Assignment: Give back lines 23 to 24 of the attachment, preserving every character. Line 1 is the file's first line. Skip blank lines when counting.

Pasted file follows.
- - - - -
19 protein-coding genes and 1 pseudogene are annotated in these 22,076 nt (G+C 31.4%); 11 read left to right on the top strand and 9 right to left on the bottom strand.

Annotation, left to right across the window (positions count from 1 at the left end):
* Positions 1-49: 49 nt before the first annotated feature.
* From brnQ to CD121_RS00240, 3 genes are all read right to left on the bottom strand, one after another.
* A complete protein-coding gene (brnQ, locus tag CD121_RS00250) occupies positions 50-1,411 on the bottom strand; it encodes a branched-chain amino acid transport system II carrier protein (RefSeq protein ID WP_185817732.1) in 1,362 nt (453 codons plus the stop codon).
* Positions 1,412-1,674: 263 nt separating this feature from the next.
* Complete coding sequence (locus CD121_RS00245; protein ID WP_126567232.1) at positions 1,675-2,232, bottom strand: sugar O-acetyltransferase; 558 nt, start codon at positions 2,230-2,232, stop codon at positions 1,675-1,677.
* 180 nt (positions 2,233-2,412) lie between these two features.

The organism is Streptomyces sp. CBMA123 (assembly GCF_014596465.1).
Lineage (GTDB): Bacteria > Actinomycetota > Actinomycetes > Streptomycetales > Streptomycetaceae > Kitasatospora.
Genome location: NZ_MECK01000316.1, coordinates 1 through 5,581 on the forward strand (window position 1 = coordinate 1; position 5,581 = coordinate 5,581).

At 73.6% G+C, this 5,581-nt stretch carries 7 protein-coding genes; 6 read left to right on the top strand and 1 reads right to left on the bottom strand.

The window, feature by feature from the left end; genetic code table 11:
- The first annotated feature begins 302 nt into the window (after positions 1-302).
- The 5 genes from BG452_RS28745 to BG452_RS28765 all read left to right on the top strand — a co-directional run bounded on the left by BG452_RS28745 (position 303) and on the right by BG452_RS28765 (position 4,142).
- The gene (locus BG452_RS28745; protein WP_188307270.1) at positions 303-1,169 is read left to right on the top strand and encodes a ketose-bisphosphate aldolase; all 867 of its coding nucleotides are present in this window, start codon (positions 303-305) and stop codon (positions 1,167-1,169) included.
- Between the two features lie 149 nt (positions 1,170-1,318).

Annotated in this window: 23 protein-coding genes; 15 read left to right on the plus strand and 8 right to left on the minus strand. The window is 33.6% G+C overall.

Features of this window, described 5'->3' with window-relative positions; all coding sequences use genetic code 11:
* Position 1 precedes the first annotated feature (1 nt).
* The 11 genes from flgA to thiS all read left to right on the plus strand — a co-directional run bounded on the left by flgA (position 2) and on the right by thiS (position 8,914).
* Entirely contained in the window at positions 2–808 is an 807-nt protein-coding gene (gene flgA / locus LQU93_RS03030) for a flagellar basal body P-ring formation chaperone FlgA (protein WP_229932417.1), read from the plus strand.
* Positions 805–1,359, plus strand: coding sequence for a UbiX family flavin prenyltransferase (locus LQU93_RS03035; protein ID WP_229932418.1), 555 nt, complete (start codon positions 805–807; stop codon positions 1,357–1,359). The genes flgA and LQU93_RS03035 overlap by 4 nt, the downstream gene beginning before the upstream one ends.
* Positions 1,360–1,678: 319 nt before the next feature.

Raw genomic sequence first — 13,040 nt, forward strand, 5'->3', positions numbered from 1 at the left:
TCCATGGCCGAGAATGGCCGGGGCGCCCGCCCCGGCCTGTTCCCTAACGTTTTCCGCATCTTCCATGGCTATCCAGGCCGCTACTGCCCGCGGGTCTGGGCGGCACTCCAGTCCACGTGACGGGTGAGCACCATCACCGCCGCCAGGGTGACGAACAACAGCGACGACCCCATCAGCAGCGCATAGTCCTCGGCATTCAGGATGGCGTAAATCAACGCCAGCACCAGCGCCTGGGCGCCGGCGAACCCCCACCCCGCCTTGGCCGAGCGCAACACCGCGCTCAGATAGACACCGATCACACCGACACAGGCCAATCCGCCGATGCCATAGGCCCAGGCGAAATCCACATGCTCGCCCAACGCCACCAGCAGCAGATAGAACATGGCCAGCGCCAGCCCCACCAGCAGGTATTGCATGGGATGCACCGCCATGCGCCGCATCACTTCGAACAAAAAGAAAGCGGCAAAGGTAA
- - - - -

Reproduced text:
* Positions 805–1,359, plus strand: coding sequence for a UbiX family flavin prenyltransferase (locus LQU93_RS03035; protein ID WP_229932418.1), 555 nt, complete (start codon positions 805–807; stop codon positions 1,357–1,359). The genes flgA and LQU93_RS03035 overlap by 4 nt, the downstream gene beginning before the upstream one ends.
* Positions 1,360–1,678: 319 nt before the next feature.